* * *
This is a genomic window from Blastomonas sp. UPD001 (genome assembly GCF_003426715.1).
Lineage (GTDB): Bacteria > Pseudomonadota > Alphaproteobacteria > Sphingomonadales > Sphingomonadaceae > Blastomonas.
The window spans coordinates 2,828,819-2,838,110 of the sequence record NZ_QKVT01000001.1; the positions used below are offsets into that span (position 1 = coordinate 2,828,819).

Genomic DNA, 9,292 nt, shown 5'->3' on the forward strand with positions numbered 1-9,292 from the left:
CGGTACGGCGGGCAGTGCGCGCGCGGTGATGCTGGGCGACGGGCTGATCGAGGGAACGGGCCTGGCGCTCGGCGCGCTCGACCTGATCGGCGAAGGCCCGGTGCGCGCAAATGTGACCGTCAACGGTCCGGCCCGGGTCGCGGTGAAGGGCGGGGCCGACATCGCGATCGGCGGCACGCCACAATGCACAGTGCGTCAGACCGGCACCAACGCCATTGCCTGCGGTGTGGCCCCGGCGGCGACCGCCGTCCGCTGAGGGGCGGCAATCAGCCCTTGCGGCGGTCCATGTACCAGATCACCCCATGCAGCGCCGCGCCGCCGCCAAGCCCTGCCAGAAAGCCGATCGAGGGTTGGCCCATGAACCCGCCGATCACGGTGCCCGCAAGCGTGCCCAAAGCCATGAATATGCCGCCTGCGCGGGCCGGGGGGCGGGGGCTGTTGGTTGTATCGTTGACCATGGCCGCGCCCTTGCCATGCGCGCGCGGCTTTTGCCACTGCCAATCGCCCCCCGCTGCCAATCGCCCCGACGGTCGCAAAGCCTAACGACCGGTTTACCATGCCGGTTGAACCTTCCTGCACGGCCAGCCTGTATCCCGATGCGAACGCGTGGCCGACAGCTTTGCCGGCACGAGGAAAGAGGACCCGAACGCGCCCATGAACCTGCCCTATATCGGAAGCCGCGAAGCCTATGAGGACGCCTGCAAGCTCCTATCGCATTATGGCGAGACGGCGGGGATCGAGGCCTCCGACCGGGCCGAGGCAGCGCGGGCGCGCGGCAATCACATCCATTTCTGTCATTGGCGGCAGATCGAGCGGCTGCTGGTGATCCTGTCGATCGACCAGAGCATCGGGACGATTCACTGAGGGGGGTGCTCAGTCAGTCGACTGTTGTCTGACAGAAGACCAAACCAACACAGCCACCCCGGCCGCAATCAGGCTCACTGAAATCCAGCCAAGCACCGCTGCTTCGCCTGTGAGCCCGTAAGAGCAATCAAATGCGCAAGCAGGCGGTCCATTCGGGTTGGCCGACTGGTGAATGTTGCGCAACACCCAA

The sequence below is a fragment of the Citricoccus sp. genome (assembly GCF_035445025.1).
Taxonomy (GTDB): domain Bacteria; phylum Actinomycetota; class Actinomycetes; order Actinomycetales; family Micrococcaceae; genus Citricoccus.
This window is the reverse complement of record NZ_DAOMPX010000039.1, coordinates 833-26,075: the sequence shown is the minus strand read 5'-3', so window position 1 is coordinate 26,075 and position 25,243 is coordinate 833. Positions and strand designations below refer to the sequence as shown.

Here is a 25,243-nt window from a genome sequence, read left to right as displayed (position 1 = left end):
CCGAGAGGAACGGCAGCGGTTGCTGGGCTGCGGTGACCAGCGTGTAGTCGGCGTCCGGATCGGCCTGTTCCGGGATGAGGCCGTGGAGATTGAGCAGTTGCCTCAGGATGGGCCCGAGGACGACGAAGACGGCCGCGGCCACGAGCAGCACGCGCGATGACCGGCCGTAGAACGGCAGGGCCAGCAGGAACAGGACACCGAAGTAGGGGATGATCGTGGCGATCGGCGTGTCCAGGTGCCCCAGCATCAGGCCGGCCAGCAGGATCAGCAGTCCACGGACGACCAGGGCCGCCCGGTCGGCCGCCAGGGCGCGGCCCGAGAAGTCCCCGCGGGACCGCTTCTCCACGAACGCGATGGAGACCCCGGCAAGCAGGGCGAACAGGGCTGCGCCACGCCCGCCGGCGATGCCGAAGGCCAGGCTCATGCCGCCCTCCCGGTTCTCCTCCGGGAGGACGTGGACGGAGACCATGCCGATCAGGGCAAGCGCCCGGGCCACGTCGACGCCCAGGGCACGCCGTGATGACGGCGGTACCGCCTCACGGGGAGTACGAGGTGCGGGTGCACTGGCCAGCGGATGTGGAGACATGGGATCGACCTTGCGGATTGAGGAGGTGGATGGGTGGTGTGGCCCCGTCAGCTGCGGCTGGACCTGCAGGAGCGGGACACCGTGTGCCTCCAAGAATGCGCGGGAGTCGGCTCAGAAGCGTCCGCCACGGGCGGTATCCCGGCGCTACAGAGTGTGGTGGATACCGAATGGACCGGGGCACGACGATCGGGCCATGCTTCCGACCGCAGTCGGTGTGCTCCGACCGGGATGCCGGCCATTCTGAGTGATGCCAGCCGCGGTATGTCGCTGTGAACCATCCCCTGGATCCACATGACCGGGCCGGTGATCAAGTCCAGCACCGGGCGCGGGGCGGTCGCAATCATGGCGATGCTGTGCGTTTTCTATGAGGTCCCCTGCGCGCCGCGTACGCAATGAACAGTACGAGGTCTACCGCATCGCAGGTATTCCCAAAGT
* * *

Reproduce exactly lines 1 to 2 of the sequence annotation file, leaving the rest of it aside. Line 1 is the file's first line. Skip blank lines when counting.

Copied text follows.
This is a genomic window from Blastomonas sp. UPD001 (genome assembly GCF_003426715.1).
Lineage (GTDB): Bacteria > Pseudomonadota > Alphaproteobacteria > Sphingomonadales > Sphingomonadaceae > Blastomonas.